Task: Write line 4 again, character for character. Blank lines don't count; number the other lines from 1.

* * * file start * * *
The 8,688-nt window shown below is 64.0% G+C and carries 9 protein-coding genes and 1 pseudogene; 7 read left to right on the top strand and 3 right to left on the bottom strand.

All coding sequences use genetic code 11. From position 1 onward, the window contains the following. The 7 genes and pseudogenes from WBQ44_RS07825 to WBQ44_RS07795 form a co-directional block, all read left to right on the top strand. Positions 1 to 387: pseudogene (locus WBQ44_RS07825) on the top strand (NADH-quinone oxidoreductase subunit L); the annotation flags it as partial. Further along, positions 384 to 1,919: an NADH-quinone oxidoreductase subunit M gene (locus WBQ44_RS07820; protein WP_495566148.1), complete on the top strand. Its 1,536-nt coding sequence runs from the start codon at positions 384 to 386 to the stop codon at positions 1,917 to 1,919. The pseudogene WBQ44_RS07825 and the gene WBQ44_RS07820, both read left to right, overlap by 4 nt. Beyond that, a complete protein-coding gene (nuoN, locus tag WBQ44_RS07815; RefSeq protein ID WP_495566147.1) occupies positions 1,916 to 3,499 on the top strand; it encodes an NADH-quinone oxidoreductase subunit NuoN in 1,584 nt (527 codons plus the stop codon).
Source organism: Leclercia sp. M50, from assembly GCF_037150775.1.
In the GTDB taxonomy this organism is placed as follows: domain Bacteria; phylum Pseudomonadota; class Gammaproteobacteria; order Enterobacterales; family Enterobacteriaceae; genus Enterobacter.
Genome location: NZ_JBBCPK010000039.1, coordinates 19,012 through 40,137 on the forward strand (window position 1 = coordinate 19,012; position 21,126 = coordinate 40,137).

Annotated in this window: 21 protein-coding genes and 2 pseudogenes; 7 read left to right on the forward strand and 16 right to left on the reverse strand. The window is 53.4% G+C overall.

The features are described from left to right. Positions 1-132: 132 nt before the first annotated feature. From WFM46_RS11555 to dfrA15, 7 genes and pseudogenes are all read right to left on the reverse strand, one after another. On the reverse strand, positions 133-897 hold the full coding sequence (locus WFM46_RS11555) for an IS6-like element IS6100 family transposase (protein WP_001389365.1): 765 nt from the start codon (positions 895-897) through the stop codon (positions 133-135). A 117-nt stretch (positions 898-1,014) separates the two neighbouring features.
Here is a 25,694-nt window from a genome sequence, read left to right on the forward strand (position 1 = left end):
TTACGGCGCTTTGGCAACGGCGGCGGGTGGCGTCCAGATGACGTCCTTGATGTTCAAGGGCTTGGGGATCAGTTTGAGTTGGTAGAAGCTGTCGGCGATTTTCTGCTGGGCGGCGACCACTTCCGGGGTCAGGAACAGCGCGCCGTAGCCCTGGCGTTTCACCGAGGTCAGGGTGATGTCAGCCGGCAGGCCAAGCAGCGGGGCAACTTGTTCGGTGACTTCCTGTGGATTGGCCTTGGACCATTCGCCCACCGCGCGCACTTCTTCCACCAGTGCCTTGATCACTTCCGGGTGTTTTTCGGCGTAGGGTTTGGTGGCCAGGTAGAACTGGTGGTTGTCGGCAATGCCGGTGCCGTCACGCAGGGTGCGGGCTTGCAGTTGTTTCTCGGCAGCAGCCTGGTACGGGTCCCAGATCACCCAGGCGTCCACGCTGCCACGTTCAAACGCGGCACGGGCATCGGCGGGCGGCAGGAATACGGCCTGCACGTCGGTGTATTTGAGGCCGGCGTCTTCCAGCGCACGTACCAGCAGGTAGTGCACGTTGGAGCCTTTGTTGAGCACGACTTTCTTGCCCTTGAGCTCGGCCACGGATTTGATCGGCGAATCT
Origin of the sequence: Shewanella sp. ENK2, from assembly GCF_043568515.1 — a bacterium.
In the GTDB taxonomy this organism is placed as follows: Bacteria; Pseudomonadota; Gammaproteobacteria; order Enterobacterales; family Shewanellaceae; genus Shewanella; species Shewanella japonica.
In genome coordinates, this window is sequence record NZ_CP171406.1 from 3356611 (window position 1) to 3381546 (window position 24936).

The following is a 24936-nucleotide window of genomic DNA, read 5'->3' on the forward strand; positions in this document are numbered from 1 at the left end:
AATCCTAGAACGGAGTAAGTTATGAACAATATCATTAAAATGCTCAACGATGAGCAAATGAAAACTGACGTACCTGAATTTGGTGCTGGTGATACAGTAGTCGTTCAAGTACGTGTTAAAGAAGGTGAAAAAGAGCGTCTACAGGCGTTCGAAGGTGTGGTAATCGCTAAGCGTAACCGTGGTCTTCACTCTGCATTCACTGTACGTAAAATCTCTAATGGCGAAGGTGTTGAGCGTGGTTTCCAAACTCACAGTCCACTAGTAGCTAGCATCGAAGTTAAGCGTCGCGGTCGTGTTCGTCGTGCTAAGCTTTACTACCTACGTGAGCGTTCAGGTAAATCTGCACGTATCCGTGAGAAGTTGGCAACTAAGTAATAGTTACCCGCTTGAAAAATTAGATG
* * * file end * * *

In the GTDB taxonomy this organism is placed as follows: domain Bacteria; phylum Pseudomonadota; class Gammaproteobacteria; order Enterobacterales; family Enterobacteriaceae; genus Enterobacter.